It’s been tough, but I’ve been spending a lot of time thinking recently. And I’ve been thinking about risk in the supply chain. My mind has been focussed on this partly because it’s become increasingly important but also because we are giving presentations this week at the EDIFICE event on “Risk and Resilience” in the supply chain. My colleague Mark Morley is giving the key note address on how to build operational resilience into your B2B activities with a robust communications programme. This got me thinking about managed services. Does a managed B2B service increase or reduce risk? And oddly three or four pieces from our thinking process helped. So let me back up a bit and explain.
Supply chain risk is not new. But it’s importance or emphasis is. The recent intensity of catastrophic events has started to focus minds, organisations, consultancies and our customers on the best ways to analyse and manage risk. Of course risk, like supply chain is different for each company, but I’ve identified some broad themes. For example, when companies rank the causes of what I call supply chain failures or outages the most important is geographic catastrophe.
The second cause of these “supply chain outages” is Information Technology failure. For an IT service provider such as GXS this is scary. It seems at first glance that we might be the second largest cause of risk in the supply chain. But I dug deeper. And it’s not us. Our Managed Services business, as a whole, has been available for more than our contracted 99.95% of the time, so it did get me wondering how robust other elements of the information chain were.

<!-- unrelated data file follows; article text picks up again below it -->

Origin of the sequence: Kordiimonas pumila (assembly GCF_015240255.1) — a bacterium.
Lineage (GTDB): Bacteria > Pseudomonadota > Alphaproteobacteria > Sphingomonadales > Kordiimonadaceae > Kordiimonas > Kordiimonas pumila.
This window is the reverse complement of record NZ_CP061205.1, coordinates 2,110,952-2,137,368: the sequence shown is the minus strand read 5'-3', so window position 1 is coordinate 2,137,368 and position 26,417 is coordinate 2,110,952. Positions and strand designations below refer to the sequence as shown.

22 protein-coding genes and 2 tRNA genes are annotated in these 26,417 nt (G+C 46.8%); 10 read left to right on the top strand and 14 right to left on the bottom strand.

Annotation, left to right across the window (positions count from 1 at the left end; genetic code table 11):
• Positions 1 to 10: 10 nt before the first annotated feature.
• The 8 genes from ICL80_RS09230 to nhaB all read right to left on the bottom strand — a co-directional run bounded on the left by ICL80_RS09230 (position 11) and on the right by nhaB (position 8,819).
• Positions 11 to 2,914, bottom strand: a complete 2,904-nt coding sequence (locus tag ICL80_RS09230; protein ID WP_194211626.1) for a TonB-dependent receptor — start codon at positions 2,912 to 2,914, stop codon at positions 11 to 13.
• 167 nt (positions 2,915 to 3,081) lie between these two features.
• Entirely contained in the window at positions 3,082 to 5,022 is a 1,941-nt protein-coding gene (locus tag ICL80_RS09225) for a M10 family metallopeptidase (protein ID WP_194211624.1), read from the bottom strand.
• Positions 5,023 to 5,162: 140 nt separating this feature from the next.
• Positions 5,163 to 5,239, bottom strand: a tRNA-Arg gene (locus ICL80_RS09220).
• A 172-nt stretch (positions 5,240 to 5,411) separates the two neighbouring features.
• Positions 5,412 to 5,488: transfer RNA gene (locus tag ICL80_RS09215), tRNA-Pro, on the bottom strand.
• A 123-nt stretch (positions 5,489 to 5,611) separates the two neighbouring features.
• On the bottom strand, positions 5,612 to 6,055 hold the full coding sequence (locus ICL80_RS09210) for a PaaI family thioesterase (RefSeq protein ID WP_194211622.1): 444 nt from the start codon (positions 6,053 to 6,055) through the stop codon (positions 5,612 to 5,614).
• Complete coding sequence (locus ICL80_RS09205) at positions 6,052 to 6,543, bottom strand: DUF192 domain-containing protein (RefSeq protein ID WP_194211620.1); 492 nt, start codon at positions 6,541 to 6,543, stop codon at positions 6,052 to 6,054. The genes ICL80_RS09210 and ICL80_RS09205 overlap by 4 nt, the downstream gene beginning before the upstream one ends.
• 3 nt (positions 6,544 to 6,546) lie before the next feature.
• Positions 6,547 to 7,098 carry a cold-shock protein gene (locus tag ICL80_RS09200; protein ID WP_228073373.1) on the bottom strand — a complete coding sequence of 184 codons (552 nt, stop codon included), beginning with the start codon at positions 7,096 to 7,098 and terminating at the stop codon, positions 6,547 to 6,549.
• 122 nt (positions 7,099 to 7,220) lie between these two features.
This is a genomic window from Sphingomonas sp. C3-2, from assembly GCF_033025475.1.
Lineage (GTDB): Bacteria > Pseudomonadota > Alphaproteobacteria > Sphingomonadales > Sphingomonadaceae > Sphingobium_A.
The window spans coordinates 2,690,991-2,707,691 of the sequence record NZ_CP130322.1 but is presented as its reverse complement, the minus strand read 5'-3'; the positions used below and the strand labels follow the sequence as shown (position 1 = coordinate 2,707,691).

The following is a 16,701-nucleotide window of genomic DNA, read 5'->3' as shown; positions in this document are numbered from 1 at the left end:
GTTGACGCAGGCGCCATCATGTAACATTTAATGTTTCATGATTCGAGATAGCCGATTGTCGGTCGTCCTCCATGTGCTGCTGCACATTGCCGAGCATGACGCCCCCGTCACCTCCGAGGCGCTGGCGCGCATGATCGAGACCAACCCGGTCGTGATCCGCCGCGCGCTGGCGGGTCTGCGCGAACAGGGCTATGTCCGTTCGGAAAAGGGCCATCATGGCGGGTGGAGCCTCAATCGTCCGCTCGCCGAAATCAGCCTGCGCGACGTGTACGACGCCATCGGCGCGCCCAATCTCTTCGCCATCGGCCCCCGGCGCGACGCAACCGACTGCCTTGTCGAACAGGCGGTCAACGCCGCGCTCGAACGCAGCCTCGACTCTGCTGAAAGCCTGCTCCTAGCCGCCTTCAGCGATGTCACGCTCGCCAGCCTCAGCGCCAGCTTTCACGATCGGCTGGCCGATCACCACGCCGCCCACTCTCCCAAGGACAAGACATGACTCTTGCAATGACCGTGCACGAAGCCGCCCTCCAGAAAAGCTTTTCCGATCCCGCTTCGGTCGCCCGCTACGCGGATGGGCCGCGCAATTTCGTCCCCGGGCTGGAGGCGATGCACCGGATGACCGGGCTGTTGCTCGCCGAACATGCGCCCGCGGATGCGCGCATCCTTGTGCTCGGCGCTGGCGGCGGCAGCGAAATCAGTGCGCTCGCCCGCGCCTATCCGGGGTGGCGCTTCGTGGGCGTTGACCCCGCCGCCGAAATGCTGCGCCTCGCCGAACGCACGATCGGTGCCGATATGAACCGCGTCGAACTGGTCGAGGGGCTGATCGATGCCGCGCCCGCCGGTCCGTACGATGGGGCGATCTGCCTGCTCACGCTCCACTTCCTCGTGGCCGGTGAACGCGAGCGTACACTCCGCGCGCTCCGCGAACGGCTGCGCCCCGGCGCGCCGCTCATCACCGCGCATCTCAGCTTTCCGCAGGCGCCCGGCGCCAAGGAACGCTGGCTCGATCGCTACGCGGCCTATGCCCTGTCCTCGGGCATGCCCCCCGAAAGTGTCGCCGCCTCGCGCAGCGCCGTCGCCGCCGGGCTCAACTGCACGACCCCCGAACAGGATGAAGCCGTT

During a couple of recent customer conversations it became clear that our service driven approach is exactly what is required and generally better than their current solution. This was comforting because if your main business is providing availability in B2B then you need to be good at it. You build your infrastructure to meet the service levels, you provide backups and disaster recovery as standard and you fix things quickly because you get “pinged” if you breach your response times. Some of our customers get 100% availability and therefore no outages. When we have issues we are fixing ninety plus per cent of them within tight timescales.
Of course another indicator that we were the risk would be if customers were leaving. They are not. The retention rate in our Managed Services business is also ninety plus per cent. But actually we are finding customers are coming to us to help address their risk issues. Indeed, where there has been a catastrophic event companies are moving to managed services. We have evidence that being global, resilient and delivering high service availability is very much at the forefront of people’s minds.
Increasingly companies are converting to managed services from software vendors or from in-house. My thought is it may be too risky for many to continue to operate B2B themselves and other vendors do not offer the required service. So I offer the following conclusion. An increased awareness of risk in the supply chain will drive many to determine that they would be better served with a managed service. Existing internal solutions may not be robust or flexible enough. It is also the case that many managed service providers operators do not offer the level of global capability that the new risk conscious enterprises require. Let me report back in my next blog on our presentations at EDIFICE and the feedback we get and see what others think.